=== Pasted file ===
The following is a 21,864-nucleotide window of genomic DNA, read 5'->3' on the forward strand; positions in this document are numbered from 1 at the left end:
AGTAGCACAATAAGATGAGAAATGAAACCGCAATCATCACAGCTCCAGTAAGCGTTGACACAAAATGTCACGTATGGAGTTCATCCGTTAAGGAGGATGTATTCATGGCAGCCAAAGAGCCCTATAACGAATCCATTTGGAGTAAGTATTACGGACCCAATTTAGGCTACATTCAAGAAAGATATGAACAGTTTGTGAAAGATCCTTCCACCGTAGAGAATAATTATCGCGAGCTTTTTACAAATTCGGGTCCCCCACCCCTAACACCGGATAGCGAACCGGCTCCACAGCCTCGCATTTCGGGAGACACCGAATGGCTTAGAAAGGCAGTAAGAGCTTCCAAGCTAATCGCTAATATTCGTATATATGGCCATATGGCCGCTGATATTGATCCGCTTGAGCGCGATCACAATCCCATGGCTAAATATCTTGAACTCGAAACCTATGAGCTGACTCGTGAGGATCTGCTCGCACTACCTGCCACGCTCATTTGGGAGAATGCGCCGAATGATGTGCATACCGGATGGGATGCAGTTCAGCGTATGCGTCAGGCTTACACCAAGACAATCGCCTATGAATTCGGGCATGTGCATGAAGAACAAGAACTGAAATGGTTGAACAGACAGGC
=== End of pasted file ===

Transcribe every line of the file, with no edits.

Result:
The following is a 21,864-nucleotide window of genomic DNA, read 5'->3' on the forward strand; positions in this document are numbered from 1 at the left end:
AGTAGCACAATAAGATGAGAAATGAAACCGCAATCATCACAGCTCCAGTAAGCGTTGACACAAAATGTCACGTATGGAGTTCATCCGTTAAGGAGGATGTATTCATGGCAGCCAAAGAGCCCTATAACGAATCCATTTGGAGTAAGTATTACGGACCCAATTTAGGCTACATTCAAGAAAGATATGAACAGTTTGTGAAAGATCCTTCCACCGTAGAGAATAATTATCGCGAGCTTTTTACAAATTCGGGTCCCCCACCCCTAACACCGGATAGCGAACCGGCTCCACAGCCTCGCATTTCGGGAGACACCGAATGGCTTAGAAAGGCAGTAAGAGCTTCCAAGCTAATCGCTAATATTCGTATATATGGCCATATGGCCGCTGATATTGATCCGCTTGAGCGCGATCACAATCCCATGGCTAAATATCTTGAACTCGAAACCTATGAGCTGACTCGTGAGGATCTGCTCGCACTACCTGCCACGCTCATTTGGGAGAATGCGCCGAATGATGTGCATACCGGATGGGATGCAGTTCAGCGTATGCGTCAGGCTTACACCAAGACAATCGCCTATGAATTCGGGCATGTGCATGAAGAACAAGAACTGAAATGGTTGAACAGACAGGC